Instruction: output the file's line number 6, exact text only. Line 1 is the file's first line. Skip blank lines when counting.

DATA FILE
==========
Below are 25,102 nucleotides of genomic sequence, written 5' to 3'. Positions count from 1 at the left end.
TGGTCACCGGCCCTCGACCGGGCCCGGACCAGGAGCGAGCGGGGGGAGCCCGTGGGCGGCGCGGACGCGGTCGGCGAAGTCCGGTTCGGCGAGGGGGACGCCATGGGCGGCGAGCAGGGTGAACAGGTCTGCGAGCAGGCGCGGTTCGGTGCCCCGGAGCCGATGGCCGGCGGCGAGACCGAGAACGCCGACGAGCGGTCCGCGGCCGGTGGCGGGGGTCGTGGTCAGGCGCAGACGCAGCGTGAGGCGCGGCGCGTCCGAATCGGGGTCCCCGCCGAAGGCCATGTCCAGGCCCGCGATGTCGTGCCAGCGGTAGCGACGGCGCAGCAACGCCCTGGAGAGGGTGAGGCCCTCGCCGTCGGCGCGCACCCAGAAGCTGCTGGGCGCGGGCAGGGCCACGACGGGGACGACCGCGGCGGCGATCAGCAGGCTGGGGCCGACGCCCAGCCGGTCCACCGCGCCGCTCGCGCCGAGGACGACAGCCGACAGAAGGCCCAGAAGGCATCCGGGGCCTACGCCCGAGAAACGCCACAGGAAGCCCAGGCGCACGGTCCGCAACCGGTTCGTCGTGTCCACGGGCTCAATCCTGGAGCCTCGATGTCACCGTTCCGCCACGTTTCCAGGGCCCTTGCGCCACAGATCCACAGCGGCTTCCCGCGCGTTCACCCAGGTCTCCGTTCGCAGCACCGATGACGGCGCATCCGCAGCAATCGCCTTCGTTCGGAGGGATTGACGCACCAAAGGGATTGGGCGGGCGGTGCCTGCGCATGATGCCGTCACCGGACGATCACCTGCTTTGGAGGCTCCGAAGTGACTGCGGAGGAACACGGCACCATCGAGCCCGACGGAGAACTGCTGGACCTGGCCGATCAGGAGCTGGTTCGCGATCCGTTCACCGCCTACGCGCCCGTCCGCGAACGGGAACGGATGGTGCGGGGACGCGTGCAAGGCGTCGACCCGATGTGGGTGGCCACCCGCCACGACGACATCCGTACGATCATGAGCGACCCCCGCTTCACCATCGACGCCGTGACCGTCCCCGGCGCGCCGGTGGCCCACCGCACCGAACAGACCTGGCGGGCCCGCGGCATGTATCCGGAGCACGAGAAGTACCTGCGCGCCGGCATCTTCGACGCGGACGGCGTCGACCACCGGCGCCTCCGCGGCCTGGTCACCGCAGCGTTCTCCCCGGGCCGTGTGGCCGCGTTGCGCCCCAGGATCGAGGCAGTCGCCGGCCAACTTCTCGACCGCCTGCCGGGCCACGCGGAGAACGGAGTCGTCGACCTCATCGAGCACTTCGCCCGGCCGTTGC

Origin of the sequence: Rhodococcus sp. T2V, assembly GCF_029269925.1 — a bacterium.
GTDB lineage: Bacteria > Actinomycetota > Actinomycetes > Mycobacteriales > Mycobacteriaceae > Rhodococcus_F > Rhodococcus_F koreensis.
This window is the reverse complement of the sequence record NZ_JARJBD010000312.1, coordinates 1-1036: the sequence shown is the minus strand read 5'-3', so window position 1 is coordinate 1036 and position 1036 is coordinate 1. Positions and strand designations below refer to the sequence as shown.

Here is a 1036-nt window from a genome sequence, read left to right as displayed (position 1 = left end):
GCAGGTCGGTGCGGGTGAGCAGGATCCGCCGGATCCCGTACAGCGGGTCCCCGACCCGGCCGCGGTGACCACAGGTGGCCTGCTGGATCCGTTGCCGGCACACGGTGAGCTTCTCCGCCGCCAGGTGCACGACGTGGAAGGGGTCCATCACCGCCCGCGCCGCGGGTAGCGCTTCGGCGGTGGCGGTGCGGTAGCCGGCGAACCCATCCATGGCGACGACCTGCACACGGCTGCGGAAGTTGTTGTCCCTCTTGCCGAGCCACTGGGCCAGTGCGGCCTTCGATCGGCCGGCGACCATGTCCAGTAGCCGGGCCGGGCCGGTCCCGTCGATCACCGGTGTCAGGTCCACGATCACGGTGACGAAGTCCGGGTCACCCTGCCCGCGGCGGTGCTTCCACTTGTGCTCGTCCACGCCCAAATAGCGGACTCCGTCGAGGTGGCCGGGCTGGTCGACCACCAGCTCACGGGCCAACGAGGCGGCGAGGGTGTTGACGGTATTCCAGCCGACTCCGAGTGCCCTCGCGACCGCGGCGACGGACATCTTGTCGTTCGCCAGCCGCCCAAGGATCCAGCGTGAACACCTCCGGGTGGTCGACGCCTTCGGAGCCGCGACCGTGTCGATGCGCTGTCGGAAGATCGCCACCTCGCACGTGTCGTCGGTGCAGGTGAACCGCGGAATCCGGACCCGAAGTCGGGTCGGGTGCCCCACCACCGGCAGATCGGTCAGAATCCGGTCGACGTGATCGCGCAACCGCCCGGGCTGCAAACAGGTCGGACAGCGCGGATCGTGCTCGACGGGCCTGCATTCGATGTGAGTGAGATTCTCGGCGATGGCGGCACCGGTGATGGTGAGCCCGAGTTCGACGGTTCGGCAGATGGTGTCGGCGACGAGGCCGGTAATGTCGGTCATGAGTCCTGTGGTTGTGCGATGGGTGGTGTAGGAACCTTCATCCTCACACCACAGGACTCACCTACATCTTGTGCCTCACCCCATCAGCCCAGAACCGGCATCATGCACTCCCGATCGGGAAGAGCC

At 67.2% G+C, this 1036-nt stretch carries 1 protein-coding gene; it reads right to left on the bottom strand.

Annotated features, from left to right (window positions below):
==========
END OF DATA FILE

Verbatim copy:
Here is a 1036-nt window from a genome sequence, read left to right as displayed (position 1 = left end):